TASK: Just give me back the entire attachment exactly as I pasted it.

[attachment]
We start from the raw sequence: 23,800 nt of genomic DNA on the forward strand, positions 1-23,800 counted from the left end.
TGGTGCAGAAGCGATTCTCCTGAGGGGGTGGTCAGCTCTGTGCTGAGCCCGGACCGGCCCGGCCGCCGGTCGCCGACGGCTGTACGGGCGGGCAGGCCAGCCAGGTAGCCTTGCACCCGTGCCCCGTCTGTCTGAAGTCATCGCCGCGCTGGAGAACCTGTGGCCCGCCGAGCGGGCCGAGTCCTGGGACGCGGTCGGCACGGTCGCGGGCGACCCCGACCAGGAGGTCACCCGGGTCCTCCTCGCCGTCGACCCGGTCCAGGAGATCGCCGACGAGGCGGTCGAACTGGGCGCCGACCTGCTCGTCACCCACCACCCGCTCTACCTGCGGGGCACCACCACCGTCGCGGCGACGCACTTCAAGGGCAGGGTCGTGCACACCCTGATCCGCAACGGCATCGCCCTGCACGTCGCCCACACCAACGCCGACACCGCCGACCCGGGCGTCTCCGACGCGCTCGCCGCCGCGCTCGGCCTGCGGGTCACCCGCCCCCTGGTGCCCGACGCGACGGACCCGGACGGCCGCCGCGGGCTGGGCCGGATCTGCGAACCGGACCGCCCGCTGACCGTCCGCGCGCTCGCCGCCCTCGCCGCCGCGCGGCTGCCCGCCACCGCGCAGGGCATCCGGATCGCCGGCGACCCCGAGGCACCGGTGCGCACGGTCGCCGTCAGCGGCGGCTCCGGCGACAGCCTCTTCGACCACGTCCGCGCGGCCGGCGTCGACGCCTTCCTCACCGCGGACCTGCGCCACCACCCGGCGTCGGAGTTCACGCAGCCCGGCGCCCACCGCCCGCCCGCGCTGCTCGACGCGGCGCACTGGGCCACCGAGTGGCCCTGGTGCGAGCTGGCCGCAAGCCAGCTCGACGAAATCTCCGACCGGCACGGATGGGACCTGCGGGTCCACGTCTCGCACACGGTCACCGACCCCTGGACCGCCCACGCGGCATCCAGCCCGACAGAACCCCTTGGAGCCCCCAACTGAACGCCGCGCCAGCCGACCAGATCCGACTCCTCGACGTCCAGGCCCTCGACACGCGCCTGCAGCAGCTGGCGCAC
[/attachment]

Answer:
We start from the raw sequence: 23,800 nt of genomic DNA on the forward strand, positions 1-23,800 counted from the left end.
TGGTGCAGAAGCGATTCTCCTGAGGGGGTGGTCAGCTCTGTGCTGAGCCCGGACCGGCCCGGCCGCCGGTCGCCGACGGCTGTACGGGCGGGCAGGCCAGCCAGGTAGCCTTGCACCCGTGCCCCGTCTGTCTGAAGTCATCGCCGCGCTGGAGAACCTGTGGCCCGCCGAGCGGGCCGAGTCCTGGGACGCGGTCGGCACGGTCGCGGGCGACCCCGACCAGGAGGTCACCCGGGTCCTCCTCGCCGTCGACCCGGTCCAGGAGATCGCCGACGAGGCGGTCGAACTGGGCGCCGACCTGCTCGTCACCCACCACCCGCTCTACCTGCGGGGCACCACCACCGTCGCGGCGACGCACTTCAAGGGCAGGGTCGTGCACACCCTGATCCGCAACGGCATCGCCCTGCACGTCGCCCACACCAACGCCGACACCGCCGACCCGGGCGTCTCCGACGCGCTCGCCGCCGCGCTCGGCCTGCGGGTCACCCGCCCCCTGGTGCCCGACGCGACGGACCCGGACGGCCGCCGCGGGCTGGGCCGGATCTGCGAACCGGACCGCCCGCTGACCGTCCGCGCGCTCGCCGCCCTCGCCGCCGCGCGGCTGCCCGCCACCGCGCAGGGCATCCGGATCGCCGGCGACCCCGAGGCACCGGTGCGCACGGTCGCCGTCAGCGGCGGCTCCGGCGACAGCCTCTTCGACCACGTCCGCGCGGCCGGCGTCGACGCCTTCCTCACCGCGGACCTGCGCCACCACCCGGCGTCGGAGTTCACGCAGCCCGGCGCCCACCGCCCGCCCGCGCTGCTCGACGCGGCGCACTGGGCCACCGAGTGGCCCTGGTGCGAGCTGGCCGCAAGCCAGCTCGACGAAATCTCCGACCGGCACGGATGGGACCTGCGGGTCCACGTCTCGCACACGGTCACCGACCCCTGGACCGCCCACGCGGCATCCAGCCCGACAGAACCCCTTGGAGCCCCCAACTGAACGCCGCGCCAGCCGACCAGATCCGACTCCTCGACGTCCAGGCCCTCGACACGCGCCTGCAGCAGCTGGCGCAC